One in four Peruvians live on agriculture and many small producers in rural Peru struggle daily to survive. Now the government is starting the implementation of the new agricultural reform in the country - an initiative that has aroused both enthusiasm and criticism.
Peru is a country characterized by strong political instability. But when members of the government are regularly forced to resign due to various scandals, some political ideas seem to survive the turbulent crisis the country is going through. One of these is to reform agriculture, a question affecting a large proportion of the population and which is strongly linked to political, social and environmental issues. At the end of last year, the government launched the so-called the second agricultural reform that now to be implemented. The reform has raised hopes for change in the country, but it has also been criticized by several public debaters.
The first agricultural reform - a look back
The most recent major agricultural reform in the country took place in 1969. It brought about major changes for small-scale agriculture in Peru, and even today it is considered one of the most radical reforms in Latin America. The reform was carried out by General Juan Velasco Alvarado, who was the leader of the military junta and had seized power in a military coup in the country a year earlier. Large land estates were allotted to small farmers through expropriation and cooperatives were formed. Even today, the reform is considered very controversial, which was noticed when one documentary about the agricultural reform, which premiered in 2019, led to a heated debate about how the country as a nation should relate to its dark and diverse past.
Until the reform, Peru's agriculture had largely been based on a so-called hacienda system, a remnant of the colonial era with large concentrations of land among a few landowners. With the reform, many farmers became independent producers, but it came quickly criticized by opponents of the authoritarian regime and the reform created large gaps between the poorest in the countryside and the members of the cooperatives.
More than half a century after the first reform
Today, more than fifty years after the first agricultural reform, large social gaps remain in the country - between rural and urban areas, between the coast and the highlands. Half of all Peruvians who depend on agriculture live in extremely difficult conditions and 30 percent of the land is owned by a few coastal companies.
The new reform was promoted as a kind of support package for small farmers and a modernization of agriculture in the country. But many critical voices expressed their dissatisfaction and skepticism even before the proposal for a new reform was hammered out. One of these was the anthropologist María Luisa Burneo who wrote in one debate article that the issue of unequal access to land and climate-adapted agriculture was not adequately addressed in the proposal. But despite her attitude towards the proposal, she still shows a weak enthusiasm for the idea of the possibility of changing agriculture.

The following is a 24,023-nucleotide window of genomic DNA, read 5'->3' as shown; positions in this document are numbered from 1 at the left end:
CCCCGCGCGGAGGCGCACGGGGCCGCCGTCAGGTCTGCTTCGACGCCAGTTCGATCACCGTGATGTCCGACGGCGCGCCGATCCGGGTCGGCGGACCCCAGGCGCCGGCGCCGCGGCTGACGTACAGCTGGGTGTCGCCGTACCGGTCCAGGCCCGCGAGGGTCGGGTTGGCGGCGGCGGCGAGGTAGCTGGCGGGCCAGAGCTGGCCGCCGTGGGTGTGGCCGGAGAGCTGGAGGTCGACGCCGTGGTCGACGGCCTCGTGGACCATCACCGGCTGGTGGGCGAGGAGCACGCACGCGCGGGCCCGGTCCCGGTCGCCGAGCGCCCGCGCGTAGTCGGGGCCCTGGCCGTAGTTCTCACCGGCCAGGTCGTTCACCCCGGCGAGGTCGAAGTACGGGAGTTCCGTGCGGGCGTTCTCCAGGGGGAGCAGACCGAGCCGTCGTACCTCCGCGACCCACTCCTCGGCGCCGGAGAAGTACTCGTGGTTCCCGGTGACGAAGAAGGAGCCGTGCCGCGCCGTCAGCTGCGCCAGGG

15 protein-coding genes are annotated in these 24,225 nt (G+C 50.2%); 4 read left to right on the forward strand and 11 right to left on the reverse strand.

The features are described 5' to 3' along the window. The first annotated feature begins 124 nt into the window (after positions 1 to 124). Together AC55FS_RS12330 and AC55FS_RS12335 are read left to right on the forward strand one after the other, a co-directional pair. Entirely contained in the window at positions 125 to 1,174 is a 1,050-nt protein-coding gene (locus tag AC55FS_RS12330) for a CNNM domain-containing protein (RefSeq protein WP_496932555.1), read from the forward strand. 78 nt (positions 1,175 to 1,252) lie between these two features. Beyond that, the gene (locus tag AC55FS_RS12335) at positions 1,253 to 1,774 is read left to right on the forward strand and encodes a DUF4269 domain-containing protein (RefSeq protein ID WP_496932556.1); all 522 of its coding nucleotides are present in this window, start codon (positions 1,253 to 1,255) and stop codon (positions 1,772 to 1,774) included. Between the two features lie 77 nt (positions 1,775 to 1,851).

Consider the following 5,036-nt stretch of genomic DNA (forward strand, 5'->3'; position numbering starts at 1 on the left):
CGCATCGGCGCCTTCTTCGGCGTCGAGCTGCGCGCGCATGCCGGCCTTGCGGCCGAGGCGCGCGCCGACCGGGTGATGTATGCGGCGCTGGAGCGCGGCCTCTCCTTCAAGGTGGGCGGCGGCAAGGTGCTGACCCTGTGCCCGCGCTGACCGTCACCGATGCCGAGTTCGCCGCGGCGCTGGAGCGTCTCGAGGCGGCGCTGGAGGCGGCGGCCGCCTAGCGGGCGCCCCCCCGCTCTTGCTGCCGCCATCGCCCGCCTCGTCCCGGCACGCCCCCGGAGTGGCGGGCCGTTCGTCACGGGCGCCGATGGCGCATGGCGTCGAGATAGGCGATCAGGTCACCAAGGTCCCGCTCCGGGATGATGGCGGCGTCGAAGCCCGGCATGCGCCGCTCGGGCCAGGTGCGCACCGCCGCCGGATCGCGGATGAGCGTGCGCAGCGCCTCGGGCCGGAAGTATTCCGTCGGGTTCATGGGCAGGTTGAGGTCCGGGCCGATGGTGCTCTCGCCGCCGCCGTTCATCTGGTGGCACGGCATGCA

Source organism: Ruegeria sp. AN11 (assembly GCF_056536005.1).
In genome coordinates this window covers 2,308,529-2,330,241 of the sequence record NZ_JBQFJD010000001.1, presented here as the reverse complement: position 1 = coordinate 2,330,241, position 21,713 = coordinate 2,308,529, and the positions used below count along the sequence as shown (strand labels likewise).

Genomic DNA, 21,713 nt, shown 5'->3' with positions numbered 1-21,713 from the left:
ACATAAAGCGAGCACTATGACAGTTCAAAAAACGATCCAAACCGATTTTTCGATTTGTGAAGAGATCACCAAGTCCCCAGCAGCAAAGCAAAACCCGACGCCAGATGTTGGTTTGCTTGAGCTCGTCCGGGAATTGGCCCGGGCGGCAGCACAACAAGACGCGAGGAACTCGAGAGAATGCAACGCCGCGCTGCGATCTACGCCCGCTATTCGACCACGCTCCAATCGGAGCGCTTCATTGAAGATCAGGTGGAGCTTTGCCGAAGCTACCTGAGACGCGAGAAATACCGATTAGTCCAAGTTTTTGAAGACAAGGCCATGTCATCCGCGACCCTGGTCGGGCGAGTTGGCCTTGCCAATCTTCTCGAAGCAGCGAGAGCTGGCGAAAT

- A broader perspective must be adopted. A new reform should be seen as an opportunity for innovation and at the same time a chance to make use of traditional knowledge, she writes in the article.
A local perspective
Organisations The Swallows Latin America's rural development program Programa de Desarrollo Rural (PDR) in the Andean province of Castile in southern Peru, has been founded in collaboration between several local grassroots organizations. The program is based on two cornerstones - sustainability and equality. The work is based on the goals in Agenda 2030, where the aim is to combine work on human rights with the fight against global warming.
Some of the criticisms leveled at the agricultural reform have highlighted the lack of such a holistic perspective. Many believe that it partially ignores fundamental problems that a large part of the rural population is confronted with on a daily basis - including climate adaptation and food sovereignty. The goal of the work within the PDR program is to help the local population with concrete and direct solutions while at the same time adopting a long-term perspective with sustainability as the watchword. Small farmers in rural Peru, and especially women, live in many cases in great vulnerability - not only financially, but also in social exclusion due to the large gaps that remain between urban and rural areas.
Reform or populism?
If the first reform is still considered one of the most historically radical political decisions in Latin America - for better or worse - so has the new reform described by several critics like populism. The fact that the reform has been on ice due to the political crisis the country is going through has not improved the situation.
- The budget for this reform is far too small. This is unfortunate because many people in rural areas need help. They need access to markets where they can sell their products, says sociologist Alipio Montes Urday, who works at Swallows Latin America's partner organization CEDER.
That the reform has been called for it second reform arouses strong emotions and debate due to its value charge and symbolic significance. But beyond the historical references behind the name, Alipio Monte's Urday is critical of whether the reform should even be called a reform.
- Behind the big words is a lack of concrete documents and funding, he concludes.